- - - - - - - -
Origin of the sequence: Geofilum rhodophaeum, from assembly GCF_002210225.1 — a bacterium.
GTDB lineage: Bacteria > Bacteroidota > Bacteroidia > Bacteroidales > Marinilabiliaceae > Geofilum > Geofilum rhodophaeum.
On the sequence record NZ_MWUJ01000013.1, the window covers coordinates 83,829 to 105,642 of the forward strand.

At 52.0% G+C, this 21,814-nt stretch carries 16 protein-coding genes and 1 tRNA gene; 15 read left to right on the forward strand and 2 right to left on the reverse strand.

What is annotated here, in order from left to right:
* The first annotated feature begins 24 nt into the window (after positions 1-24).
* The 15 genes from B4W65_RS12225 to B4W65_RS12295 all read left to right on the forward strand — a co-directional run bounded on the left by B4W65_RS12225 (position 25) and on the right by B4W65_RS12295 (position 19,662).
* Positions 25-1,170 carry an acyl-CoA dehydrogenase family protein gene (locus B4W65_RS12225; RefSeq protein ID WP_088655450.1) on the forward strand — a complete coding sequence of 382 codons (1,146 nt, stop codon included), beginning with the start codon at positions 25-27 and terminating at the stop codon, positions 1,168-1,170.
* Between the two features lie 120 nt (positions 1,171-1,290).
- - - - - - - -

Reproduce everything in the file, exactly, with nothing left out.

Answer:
Origin of the sequence: Geofilum rhodophaeum, from assembly GCF_002210225.1 — a bacterium.
GTDB lineage: Bacteria > Bacteroidota > Bacteroidia > Bacteroidales > Marinilabiliaceae > Geofilum > Geofilum rhodophaeum.
On the sequence record NZ_MWUJ01000013.1, the window covers coordinates 83,829 to 105,642 of the forward strand.

At 52.0% G+C, this 21,814-nt stretch carries 16 protein-coding genes and 1 tRNA gene; 15 read left to right on the forward strand and 2 right to left on the reverse strand.

What is annotated here, in order from left to right:
* The first annotated feature begins 24 nt into the window (after positions 1-24).
* The 15 genes from B4W65_RS12225 to B4W65_RS12295 all read left to right on the forward strand — a co-directional run bounded on the left by B4W65_RS12225 (position 25) and on the right by B4W65_RS12295 (position 19,662).
* Positions 25-1,170 carry an acyl-CoA dehydrogenase family protein gene (locus B4W65_RS12225; RefSeq protein ID WP_088655450.1) on the forward strand — a complete coding sequence of 382 codons (1,146 nt, stop codon included), beginning with the start codon at positions 25-27 and terminating at the stop codon, positions 1,168-1,170.
* Between the two features lie 120 nt (positions 1,171-1,290).